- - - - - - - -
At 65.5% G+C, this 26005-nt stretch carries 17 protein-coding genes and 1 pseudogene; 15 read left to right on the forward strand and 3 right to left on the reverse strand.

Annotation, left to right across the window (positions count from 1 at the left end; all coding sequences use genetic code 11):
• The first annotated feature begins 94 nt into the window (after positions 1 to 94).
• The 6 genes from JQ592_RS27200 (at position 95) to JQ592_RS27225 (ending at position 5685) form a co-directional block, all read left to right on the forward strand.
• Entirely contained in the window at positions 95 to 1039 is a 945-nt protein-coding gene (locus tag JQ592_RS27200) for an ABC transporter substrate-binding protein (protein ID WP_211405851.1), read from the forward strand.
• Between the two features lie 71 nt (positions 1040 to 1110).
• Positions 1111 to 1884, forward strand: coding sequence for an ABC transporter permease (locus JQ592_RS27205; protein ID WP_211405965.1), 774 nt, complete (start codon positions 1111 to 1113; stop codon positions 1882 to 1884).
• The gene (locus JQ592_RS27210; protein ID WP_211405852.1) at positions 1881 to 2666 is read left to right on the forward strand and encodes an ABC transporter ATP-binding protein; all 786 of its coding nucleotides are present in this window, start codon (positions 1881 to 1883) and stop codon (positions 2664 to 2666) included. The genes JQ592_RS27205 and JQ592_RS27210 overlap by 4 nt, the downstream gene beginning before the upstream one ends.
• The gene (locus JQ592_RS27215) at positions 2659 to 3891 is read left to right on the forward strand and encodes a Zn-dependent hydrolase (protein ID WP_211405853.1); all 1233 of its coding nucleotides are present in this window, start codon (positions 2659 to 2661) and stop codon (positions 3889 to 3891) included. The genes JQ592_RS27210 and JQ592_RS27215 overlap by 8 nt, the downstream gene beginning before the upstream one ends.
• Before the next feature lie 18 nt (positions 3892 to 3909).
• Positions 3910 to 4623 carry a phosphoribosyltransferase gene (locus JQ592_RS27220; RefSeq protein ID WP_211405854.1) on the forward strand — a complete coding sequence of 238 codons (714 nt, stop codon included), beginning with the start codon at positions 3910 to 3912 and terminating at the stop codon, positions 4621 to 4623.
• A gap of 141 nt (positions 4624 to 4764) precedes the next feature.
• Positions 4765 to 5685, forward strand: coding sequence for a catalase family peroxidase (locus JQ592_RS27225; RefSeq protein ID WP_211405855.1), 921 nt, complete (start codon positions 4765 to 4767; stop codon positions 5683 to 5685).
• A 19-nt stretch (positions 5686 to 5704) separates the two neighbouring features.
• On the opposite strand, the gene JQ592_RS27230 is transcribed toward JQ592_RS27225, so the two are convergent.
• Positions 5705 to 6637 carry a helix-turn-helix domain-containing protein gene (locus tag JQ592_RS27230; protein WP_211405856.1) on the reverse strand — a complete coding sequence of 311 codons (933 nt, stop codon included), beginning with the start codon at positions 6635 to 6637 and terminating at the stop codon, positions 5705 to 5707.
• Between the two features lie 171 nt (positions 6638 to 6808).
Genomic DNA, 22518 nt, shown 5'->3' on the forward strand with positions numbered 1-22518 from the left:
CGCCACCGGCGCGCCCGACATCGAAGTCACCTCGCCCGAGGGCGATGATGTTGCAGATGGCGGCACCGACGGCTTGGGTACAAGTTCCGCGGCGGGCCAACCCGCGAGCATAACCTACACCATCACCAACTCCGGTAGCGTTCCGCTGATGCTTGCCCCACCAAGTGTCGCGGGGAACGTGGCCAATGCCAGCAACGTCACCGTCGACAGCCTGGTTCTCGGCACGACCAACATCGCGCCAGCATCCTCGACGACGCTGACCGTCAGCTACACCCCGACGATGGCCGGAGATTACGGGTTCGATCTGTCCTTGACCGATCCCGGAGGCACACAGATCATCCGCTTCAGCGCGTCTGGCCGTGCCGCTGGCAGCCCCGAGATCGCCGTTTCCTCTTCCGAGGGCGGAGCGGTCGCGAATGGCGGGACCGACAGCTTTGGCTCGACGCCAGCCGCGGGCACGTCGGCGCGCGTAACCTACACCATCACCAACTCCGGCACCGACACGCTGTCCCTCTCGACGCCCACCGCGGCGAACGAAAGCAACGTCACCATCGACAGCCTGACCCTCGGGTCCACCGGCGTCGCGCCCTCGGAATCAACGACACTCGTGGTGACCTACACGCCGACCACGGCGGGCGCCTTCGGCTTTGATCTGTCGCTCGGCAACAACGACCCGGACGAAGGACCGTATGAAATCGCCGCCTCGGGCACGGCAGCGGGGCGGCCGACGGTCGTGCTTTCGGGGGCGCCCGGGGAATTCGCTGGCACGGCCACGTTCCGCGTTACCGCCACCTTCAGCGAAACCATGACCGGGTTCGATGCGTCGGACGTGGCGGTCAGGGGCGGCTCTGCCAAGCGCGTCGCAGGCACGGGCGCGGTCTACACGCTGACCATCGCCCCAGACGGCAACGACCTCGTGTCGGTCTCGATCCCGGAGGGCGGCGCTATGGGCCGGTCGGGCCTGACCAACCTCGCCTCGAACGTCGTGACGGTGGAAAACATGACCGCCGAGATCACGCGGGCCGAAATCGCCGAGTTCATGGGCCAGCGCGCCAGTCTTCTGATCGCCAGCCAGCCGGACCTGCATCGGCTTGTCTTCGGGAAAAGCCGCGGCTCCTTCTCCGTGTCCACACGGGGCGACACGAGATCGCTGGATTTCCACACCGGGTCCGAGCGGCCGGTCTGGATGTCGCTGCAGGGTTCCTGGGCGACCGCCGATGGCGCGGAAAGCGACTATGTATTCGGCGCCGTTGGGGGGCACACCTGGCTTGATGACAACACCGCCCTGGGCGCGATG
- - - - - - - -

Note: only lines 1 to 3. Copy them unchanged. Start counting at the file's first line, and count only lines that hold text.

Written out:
At 65.5% G+C, this 26005-nt stretch carries 17 protein-coding genes and 1 pseudogene; 15 read left to right on the forward strand and 3 right to left on the reverse strand.

Annotation, left to right across the window (positions count from 1 at the left end; all coding sequences use genetic code 11):
• The first annotated feature begins 94 nt into the window (after positions 1 to 94).